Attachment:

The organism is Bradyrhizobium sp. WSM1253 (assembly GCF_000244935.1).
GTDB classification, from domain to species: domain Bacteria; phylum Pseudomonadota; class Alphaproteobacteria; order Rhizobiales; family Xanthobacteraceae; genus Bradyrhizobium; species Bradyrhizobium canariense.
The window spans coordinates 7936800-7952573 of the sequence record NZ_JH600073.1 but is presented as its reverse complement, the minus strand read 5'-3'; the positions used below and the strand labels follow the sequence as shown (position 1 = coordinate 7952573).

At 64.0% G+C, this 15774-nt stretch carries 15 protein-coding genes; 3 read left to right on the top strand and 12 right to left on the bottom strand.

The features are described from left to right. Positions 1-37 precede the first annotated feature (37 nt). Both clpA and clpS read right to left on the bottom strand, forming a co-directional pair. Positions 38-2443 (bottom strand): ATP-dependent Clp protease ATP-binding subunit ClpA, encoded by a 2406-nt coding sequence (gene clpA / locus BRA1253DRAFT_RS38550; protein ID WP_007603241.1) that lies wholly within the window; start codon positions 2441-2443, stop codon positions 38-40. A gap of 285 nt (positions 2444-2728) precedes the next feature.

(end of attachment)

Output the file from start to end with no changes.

The organism is Bradyrhizobium sp. WSM1253 (assembly GCF_000244935.1).
GTDB classification, from domain to species: domain Bacteria; phylum Pseudomonadota; class Alphaproteobacteria; order Rhizobiales; family Xanthobacteraceae; genus Bradyrhizobium; species Bradyrhizobium canariense.
The window spans coordinates 7936800-7952573 of the sequence record NZ_JH600073.1 but is presented as its reverse complement, the minus strand read 5'-3'; the positions used below and the strand labels follow the sequence as shown (position 1 = coordinate 7952573).

At 64.0% G+C, this 15774-nt stretch carries 15 protein-coding genes; 3 read left to right on the top strand and 12 right to left on the bottom strand.

The features are described from left to right. Positions 1-37 precede the first annotated feature (37 nt). Both clpA and clpS read right to left on the bottom strand, forming a co-directional pair. Positions 38-2443 (bottom strand): ATP-dependent Clp protease ATP-binding subunit ClpA, encoded by a 2406-nt coding sequence (gene clpA / locus BRA1253DRAFT_RS38550; protein ID WP_007603241.1) that lies wholly within the window; start codon positions 2441-2443, stop codon positions 38-40. A gap of 285 nt (positions 2444-2728) precedes the next feature.